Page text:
Wladimir Klitschko Reasserts his Dominance over Sam Peter with Tenth-Round KO
By Gabriel Montoya, MaxBoxing (Sept 12, 2010) Special to Doghouse Boxing  
At the Commerzbank-Arena, Frankfurt, Germany before a huge sellout crowd, heavyweight champion Wladimir Klitschko, 55-3 (49), who shares that distinction with his brother Vitali, once again fueled the debate of who the true champion is by beating down and pounding out a tenth-round TKO win over Sam Peter, 34-4 (27) in a rematch of a fight Klitschko won but was knocked down three times in five, years before.

That first bout pitted an undefeated Peter, in upright crude fashion, bull-rushing the technically skilled Wladimir, who was seemingly in career freefall. Despite knockdowns in rounds five and ten, Klitschko pulled it out and grew up, in a sense, to become the champion we saw tonight.

From the word go, the fight was a battle for space and the 6’6½” Klitschko claimed his with a giant jab in Peter’s face time and again while smothering Peter in a clinch every time he got close.

Peter, who many claimed would not be ready for this fight, showed great upper body movement and worked inside but had no way to stay there and work effectively. Instead, Peter allowed himself to be caught up in the clinch game inside while kept at long range where Klitschko lit him up with jab–right hands that wobbled Peter’s foundations as early as the second round.

By the sixth, the fight’s path was set. Peter’s eyes were puffy. The snap was gone from his shots and Wladimir was mixing in the hook off the jab and landing right hands that Peter’s jaw fully absorbed.

Heading into the last round, Klitschko trainer Emanuel Steward, who had guided Wladimir along all fight, adding a punch here or a move there, told Klitschko, “This is an ugly fight. Stay back when he comes in and let your hands go.”

Referee Robert Byrd said, “When you clinch, your hands are free,” in an exasperated fashion that basically asked Klitschko to step it up.

And so he did.

In the tenth, Klitschko mixed in the right uppercut off his jab-right hand and Peter, who seemed in desperation mode though still trying to win, wobbled. The onslaught from Klitschko that followed was too much to bear and Peter fell hard on his back prompting referee Byrd to stop the fight at 1:22 of the round.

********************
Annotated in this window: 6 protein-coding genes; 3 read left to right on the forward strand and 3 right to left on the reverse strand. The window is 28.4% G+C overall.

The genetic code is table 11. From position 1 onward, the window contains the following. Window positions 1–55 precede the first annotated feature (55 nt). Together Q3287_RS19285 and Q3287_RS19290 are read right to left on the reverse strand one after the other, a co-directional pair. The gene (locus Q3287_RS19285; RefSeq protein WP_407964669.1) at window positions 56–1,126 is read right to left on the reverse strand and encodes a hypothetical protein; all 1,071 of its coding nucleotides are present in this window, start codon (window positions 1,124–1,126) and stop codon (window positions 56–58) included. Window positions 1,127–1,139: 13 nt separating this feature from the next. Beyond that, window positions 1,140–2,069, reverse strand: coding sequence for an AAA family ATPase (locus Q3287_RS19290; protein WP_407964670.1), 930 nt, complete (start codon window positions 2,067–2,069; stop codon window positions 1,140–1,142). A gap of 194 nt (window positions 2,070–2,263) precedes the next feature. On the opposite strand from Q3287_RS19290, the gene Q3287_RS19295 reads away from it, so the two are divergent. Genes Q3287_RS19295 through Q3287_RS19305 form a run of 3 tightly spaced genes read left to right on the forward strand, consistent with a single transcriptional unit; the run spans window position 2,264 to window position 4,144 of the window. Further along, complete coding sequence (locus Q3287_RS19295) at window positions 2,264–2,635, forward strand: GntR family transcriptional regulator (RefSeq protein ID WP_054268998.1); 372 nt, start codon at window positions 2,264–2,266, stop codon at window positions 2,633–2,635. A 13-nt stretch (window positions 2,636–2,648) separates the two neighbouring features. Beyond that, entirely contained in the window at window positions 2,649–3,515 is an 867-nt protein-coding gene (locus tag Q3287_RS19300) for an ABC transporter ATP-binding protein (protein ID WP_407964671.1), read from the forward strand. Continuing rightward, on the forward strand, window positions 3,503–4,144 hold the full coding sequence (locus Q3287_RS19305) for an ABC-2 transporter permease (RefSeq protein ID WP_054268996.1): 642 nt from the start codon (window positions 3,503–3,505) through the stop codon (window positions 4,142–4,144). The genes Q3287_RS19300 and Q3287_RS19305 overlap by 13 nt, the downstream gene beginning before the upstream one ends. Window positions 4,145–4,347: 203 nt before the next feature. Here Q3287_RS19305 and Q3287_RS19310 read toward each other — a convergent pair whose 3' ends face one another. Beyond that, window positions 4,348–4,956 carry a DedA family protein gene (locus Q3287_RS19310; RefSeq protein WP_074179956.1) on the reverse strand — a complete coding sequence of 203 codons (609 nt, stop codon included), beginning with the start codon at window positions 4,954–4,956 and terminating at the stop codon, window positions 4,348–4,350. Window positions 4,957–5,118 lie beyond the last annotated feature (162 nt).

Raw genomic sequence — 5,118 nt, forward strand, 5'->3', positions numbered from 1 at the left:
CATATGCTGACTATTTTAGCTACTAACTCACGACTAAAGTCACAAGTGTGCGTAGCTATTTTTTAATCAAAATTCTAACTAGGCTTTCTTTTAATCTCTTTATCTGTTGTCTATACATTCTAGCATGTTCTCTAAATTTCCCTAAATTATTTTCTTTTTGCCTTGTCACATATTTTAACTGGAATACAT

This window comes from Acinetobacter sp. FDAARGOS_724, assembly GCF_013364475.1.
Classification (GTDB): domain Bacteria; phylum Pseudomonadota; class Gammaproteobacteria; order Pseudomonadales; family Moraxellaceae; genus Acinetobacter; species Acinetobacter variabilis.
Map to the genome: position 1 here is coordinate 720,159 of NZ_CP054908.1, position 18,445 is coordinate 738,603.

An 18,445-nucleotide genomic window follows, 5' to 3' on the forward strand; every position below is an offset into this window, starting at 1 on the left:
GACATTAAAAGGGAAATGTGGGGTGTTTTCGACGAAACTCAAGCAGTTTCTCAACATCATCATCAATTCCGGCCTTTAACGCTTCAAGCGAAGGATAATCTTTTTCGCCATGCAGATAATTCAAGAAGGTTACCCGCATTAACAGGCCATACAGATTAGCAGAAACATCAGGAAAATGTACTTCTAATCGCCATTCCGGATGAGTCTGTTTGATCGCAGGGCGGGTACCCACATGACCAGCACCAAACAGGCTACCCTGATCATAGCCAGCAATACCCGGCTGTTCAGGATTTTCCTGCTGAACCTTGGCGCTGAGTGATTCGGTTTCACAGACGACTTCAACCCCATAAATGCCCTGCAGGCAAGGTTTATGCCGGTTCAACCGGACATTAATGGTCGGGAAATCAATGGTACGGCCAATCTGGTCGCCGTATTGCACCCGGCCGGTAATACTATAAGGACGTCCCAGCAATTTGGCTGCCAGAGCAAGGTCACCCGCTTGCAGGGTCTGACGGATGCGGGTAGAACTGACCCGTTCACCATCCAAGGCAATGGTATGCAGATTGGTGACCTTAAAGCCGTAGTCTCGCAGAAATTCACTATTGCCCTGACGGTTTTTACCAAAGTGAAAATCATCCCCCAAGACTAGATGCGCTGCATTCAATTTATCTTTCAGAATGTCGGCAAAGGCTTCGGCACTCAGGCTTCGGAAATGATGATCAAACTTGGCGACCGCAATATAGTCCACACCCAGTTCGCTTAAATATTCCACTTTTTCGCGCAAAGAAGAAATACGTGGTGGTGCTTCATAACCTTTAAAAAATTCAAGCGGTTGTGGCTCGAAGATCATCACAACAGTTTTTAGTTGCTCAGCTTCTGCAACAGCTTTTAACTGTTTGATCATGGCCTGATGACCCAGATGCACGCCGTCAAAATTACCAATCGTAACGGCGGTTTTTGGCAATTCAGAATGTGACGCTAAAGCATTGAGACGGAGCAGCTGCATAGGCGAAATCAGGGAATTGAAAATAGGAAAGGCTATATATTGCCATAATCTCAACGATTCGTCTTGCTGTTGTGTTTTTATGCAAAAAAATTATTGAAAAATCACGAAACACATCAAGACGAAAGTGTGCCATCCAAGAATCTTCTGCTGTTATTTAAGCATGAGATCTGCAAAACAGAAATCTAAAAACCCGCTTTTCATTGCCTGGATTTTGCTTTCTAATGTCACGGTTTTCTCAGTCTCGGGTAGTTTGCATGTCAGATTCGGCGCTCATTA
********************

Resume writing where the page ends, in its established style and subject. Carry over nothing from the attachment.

“I thought I boxed really well tonight,” said Klitschko. “He tried to put pressure on me so early with that left hand but I thought I ended up dominating him. In the end, it was a good win for me and I certainly enjoyed it. I have a lot of respect for Sam Peter. He is very, very tough. I gave him a lot of credit.

When asked how come he took longer to finish Sam Peter than the eight rounds Vitali took to stop the “Nigerian Nightmare,” Klitschko said, “My brother is the better fighter so that’s why he finished him quicker than me.”

It was a brutal end to a long brutal fight that was not an endorsement for exciting fighting but a commercial for the health of the sport on an international level, intelligent boxing, and the end result of a knockout as the perfect cherry on top of a masterful performance. No, it was not the most exciting fight in the world but how can Klitschko get that when Alexander Povetkin, the mandatory challenger to the title, doesn’t want the shot and David Haye, a man who talks much better than he fights, won’t go near him or his brother? Perhaps Tomasz Adamek can provide a challenge.

You can email Gabriel at maxgmontoya@gmail.com, follow him on Twitter at www.twitter.com/gabriel_montoya and catch him on each Monday’s episode of “The Next Round” with Steve Kim or tune into him live on Thursdays at 5-8 PM PST when he co-hosts the BlogTalk radio show Leave-it-in- the-Ring.com. Gabriel is a full member of the Boxing Writers Association of America.

* Special Thanks To MaxBoxing.

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